If your fitness centers offer fitness testing services, I’d encourage you to get your bodyfat assessed. It is a much more accurate and useful window into your state of health.

      Now, let’s just say that you still want to lose that last ten pounds. Well, with only ten pounds to lose and a strong speed-walking habit, you are likely to be both healthy and pretty fit. This is the weight that “works” with this pattern even if, consciously, you wish it were lower. So, here is the mental change that you have to make: you have to understand that you are looking to move beyond “healthy and fit” and into “athletic”. While young people and those with just the right genes may be able to look athletic without actually working for it, people like you and I have to make it happen. And trust me, once you get the habit, you will love being part of this world.

      Okay, now, before we go there you must keep in mind that “athletic” is more difficult than “healthy and fit” and comes with some cautions. If you have metabolic or heart disease, orthopedic problems, or any other reason to believe that more intense exercise may be dangerous, you really must discuss your plans with a physician. This isn’t optional: pushing into that next zone is going to be hard and you want to know you are ready.

      Okay, so the next step is to become more athletic, right? What does that mean? Well, it doesn’t mean walking ever-longer distances (unless you want to compete in speed-walking competitions). Generally what it means is that you’ll want to add progressively more difficult strength and agility work to your routine. Walking is fine but, in my experience (and the literature backs me up on this one), just adding miles to your long, slow cardio work is counter-productive: you have already adapted to that exercise so more of the same has diminishing returns. Indeed, too much cardio work just causes stress that may, in turn, actually block your progress.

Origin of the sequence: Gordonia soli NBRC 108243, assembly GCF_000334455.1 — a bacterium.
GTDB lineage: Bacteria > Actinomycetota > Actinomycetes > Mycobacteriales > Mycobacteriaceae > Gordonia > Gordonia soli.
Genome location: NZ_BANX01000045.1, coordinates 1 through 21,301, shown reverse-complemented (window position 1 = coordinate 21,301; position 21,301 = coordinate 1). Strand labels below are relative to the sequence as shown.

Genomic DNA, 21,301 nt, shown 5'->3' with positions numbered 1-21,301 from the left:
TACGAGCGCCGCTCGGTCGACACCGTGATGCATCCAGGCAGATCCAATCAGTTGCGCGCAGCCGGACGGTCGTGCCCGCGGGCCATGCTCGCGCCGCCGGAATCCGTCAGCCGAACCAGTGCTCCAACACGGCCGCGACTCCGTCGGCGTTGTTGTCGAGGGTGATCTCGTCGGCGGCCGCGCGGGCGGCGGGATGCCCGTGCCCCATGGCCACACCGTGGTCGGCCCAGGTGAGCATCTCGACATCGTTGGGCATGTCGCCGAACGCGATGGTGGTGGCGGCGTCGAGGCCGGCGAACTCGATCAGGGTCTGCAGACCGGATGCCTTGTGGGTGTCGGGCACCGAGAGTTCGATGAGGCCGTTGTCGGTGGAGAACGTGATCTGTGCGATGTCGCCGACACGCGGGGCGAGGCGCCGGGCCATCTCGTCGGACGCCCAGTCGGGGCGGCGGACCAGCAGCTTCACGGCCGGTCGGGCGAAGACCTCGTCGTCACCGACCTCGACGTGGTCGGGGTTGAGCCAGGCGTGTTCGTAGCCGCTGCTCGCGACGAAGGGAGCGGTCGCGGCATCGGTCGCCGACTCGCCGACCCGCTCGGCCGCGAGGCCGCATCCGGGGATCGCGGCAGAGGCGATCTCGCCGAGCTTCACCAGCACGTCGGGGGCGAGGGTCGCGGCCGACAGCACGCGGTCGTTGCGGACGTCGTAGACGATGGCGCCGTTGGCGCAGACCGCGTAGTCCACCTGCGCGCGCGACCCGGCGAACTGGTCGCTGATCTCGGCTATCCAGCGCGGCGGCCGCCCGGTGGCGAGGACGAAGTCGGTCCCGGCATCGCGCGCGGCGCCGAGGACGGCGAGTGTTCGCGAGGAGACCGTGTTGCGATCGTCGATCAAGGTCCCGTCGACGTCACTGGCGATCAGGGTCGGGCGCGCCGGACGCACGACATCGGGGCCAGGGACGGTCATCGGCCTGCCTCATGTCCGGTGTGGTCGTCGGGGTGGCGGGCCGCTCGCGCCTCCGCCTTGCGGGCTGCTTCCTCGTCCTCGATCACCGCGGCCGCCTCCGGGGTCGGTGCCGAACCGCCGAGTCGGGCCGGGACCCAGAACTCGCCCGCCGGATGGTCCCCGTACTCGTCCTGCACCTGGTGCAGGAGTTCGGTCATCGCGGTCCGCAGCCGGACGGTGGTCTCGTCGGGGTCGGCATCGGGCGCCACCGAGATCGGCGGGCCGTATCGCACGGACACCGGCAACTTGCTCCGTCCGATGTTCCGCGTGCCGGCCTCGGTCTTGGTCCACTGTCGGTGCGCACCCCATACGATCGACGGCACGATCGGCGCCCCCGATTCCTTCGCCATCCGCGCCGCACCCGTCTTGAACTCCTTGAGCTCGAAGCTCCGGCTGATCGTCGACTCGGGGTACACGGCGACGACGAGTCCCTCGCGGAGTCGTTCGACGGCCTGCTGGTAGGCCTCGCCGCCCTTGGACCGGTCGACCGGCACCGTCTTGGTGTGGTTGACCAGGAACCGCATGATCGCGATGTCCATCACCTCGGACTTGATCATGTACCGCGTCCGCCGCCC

The best way to add progressive strength and agility work to your program is to find a personal trainer who can guide you to a safe but challenging program. The great thing about mixing your workouts like this is that your body will adapt to it by “reshaping” to meet the demands of this new type of work: you’ll grow stronger while also leaner and more graceful, more confident and with more bounce in your step. And, honestly, you may find that this reshaping doesn’t result in much weight loss but does result in the “look” that you are after (which, again, is best tracked by bodyfat testing or simply looking in the mirror).

      If you aren’t up for a personal trainer but are looking for a good source for workout ideas, my favorite site is called “Breaking Muscle”. Don’t let the site intimidate you: be ready to start slow and work up to your goals over time. Even a tiny little bit of progress every day, compounded over a year, adds up to an awesome amount of change.

      Oh, and one last thing! Please don’t worry about “bulking up” when you take this route. It is so hard to actually bulk up that there is an entire industry serving young, testosterone-laden men trying (and often failing) to get large, defined muscles. It just doesn’t work that way with women (and even many men) unless they really, really pursue that goal very specifically over a long period of time. Instead, think of getting stronger as the most obvious way to add grace and bounce to your every movement.